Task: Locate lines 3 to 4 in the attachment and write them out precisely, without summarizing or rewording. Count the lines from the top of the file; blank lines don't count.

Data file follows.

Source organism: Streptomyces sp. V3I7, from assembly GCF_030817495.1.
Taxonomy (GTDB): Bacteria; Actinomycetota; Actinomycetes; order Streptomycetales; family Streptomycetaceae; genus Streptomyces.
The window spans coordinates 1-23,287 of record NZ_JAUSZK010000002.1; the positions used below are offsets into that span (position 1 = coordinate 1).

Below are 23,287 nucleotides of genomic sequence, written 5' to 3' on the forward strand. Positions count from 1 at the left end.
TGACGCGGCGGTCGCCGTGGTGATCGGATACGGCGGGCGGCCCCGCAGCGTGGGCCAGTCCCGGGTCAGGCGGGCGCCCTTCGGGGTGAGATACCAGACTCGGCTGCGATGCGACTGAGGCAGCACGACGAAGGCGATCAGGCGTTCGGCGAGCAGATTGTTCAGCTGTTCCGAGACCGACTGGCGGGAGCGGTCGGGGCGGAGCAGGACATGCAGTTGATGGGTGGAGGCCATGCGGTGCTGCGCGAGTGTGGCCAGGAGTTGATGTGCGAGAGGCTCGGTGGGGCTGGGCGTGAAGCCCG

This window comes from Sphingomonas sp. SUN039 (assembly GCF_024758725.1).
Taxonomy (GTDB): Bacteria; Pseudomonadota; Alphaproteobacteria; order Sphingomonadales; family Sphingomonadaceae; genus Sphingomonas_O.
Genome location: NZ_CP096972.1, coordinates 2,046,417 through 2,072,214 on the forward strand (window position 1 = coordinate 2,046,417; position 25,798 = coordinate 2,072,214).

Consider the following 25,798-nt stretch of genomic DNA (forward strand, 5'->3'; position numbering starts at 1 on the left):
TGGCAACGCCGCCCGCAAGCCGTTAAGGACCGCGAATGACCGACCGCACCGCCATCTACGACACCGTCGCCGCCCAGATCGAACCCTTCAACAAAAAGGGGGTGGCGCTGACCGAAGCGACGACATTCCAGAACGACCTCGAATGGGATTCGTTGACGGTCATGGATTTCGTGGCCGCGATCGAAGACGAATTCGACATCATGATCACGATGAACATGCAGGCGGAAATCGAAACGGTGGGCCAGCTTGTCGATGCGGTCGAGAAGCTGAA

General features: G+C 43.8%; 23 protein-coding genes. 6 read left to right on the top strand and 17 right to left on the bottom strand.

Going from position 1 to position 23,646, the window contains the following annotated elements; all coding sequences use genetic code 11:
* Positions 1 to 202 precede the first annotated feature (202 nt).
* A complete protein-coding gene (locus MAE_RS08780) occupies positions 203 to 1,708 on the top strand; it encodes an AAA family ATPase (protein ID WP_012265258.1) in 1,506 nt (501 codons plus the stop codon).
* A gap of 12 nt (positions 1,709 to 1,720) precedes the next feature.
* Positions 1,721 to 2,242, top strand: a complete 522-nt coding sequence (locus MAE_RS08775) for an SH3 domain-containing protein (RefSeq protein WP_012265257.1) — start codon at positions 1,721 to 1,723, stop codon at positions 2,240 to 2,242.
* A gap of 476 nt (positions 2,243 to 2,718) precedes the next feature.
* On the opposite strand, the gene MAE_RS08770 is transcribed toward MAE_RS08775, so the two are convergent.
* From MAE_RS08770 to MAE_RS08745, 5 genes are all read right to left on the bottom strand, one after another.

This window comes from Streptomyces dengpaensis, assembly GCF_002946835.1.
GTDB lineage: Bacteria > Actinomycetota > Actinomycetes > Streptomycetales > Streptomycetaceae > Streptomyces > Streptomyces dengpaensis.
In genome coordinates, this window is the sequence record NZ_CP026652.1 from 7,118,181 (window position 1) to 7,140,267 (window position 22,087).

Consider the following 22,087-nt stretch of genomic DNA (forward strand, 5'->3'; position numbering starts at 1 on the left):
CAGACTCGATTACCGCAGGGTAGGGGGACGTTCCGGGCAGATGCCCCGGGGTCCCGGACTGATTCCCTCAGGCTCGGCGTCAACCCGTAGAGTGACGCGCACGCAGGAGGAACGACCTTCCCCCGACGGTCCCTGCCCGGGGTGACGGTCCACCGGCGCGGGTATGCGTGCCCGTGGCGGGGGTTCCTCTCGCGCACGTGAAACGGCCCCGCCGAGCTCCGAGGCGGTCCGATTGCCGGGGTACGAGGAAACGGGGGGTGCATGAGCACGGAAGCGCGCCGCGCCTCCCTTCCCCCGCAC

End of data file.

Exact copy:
The window spans coordinates 1-23,287 of record NZ_JAUSZK010000002.1; the positions used below are offsets into that span (position 1 = coordinate 1).

Below are 23,287 nucleotides of genomic sequence, written 5' to 3' on the forward strand. Positions count from 1 at the left end.